Britain must live with coronavirus, not be afraid of it | Simon Jenkins | Opinion


TThank you to scientists who talk about coronavirus rather than politicians. They speak English and seem sincere. Today’s presentation by Sir Patrick Vallance and Chris Whitty of Whitehall was devoid of slogan and cliché. They just wanted to say the virus is back, the number of Covid-19s is on the rise and we should all be worried. So far so reasonable.What they did not do was answer questions about their alarming thesis or indicate how it should affect government policy. They based their argument on two countries, Spain and France, both with far worse “overbidding cases” than the UK, not to mention Italy, Germany, Sweden or elsewhere – evidence that might go in the opposite direction.

Vallance and Whitty seemed trapped by the need to maintain the public’s concerns. We are familiar with the chart that appears on the BBC every night showing cases in the UK moving closer and closer to the 5,000 seen at the peak of the virus in April. Anyone familiar with this graph knows that it is misleading. There were no proper tests in April and even the BBC says that peak figure was a wild underestimate. Also, testing practices vary so much in the UK and Europe that comparisons are meaningless. But the graph persists.

The disease has clearly returned, as expected, but nothing like its April virulence. The figure to which most epidemiologists attach importance, that of “excessive deaths” compared to the seasonal norm, which exploded in April, now remains close to normal. Admissions to Covid-19 hospital are increasing, but by around 200 per day, up from 3,000 per day in April. With 991 people dying from regular flu in a week, up from 78 from Covid, the virus cannot be described as so worrisome as to require a return to national lockdown.

Citing a potential “exponential rise” in deaths as Vallance did, is deploying the same threat used by Neil Ferguson of Imperial College with his forecast of half a million deaths in March.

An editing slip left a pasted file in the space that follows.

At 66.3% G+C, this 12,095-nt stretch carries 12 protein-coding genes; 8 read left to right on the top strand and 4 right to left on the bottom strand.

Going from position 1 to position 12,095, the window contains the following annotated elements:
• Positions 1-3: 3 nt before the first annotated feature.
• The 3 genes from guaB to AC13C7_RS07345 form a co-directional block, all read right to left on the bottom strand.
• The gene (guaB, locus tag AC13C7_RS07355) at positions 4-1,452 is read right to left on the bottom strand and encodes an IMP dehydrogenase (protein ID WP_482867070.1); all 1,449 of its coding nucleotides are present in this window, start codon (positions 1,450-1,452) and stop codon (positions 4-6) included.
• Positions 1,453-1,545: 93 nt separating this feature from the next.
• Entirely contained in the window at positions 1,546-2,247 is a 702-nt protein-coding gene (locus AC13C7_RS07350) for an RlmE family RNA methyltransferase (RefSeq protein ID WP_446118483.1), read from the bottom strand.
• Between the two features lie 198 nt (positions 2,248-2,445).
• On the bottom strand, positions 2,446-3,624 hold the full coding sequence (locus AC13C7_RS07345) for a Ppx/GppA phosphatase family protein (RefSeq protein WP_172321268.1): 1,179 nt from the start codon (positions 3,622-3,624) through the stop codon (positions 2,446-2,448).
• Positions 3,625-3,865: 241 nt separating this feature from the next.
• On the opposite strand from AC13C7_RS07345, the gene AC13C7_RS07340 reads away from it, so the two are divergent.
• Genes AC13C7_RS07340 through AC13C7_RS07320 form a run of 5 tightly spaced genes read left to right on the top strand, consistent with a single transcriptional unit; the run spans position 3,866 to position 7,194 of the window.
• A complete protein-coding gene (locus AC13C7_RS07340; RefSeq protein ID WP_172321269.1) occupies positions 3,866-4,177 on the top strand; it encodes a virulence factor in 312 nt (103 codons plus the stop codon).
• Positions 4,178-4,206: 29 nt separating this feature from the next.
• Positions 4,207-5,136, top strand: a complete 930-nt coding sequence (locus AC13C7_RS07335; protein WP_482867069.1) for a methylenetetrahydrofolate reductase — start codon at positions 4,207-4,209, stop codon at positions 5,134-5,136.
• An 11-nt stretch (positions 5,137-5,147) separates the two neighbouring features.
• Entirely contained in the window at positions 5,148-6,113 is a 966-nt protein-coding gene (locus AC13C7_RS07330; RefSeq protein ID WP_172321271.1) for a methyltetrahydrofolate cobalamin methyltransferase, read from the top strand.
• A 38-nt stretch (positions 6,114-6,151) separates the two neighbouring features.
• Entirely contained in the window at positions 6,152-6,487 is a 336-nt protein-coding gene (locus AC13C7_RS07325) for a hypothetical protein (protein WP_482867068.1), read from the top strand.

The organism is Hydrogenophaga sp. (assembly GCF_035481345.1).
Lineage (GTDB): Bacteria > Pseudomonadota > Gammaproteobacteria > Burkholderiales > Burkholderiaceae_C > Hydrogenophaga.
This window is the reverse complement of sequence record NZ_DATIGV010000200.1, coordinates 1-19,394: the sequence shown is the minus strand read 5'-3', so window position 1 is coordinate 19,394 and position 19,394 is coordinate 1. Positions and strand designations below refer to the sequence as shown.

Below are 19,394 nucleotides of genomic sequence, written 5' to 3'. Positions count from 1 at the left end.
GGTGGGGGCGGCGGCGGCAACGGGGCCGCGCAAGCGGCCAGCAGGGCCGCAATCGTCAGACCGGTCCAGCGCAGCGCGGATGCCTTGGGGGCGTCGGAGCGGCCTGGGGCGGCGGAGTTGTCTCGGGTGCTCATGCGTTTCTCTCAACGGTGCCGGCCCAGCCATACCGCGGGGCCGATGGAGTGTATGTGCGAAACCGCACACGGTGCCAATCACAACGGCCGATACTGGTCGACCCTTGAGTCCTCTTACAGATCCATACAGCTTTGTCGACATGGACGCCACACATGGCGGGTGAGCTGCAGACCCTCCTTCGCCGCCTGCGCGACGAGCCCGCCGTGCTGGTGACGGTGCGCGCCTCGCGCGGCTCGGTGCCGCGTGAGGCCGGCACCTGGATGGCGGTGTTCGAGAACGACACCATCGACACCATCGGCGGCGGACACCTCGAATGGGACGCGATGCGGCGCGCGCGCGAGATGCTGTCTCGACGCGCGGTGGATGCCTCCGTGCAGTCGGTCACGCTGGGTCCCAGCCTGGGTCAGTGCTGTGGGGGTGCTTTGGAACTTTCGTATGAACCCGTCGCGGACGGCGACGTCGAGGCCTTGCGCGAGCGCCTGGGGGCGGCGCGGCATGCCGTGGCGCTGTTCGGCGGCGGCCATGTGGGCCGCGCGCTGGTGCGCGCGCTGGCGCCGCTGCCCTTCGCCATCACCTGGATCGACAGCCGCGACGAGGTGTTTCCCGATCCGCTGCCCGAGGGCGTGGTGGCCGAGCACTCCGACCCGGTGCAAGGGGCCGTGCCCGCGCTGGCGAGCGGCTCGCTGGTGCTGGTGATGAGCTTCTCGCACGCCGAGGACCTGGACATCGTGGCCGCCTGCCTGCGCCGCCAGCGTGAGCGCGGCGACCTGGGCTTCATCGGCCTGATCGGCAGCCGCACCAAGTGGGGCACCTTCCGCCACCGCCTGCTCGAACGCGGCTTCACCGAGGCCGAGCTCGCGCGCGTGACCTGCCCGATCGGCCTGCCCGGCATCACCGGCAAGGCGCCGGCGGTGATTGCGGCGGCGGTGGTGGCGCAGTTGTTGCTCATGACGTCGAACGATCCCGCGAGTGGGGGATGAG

Respectable scientists outside the Downing Street clique plead almost daily for the nation to get used to living with the disease throughout the winter, protecting the vulnerable and ensuring that hospitals can cope with a winter upsurge. The prospects for a vaccine next year, as Vallance said, are really encouraging.

Anyone currently traveling elsewhere in Europe notes the almost universal mask-wearing and handwashing, but none of Britain’s indiscipline, panic and economic implosion. Scientists today have provided no evidence for the effectiveness of the Rule of Six or an undisclosed “circuit break” technique. Yet these universal measures are clearly devastating for large sectors of the economy. As for excusing college students, office workers, and grouse shooters, we’re left in the dark.

Rumors from Whitehall abound of deep divisions between the scientists’ “bubble” around Boris Johnson and other ministers struggling to keep the economy and normal life in some sort of order. In other words, UK policy is fractured just when it needs to be consistent. This virus is clearly endemic until a vaccine is developed. It seems inevitable. It is not inevitable that the government will cripple the UK economy beyond anything that has been experienced before, restricting personal freedom and inflicting misery and mental stress on millions of people. It is only in Britain that this is considered and that “science” encourages it.

Simon Jenkins is a Guardian columnist


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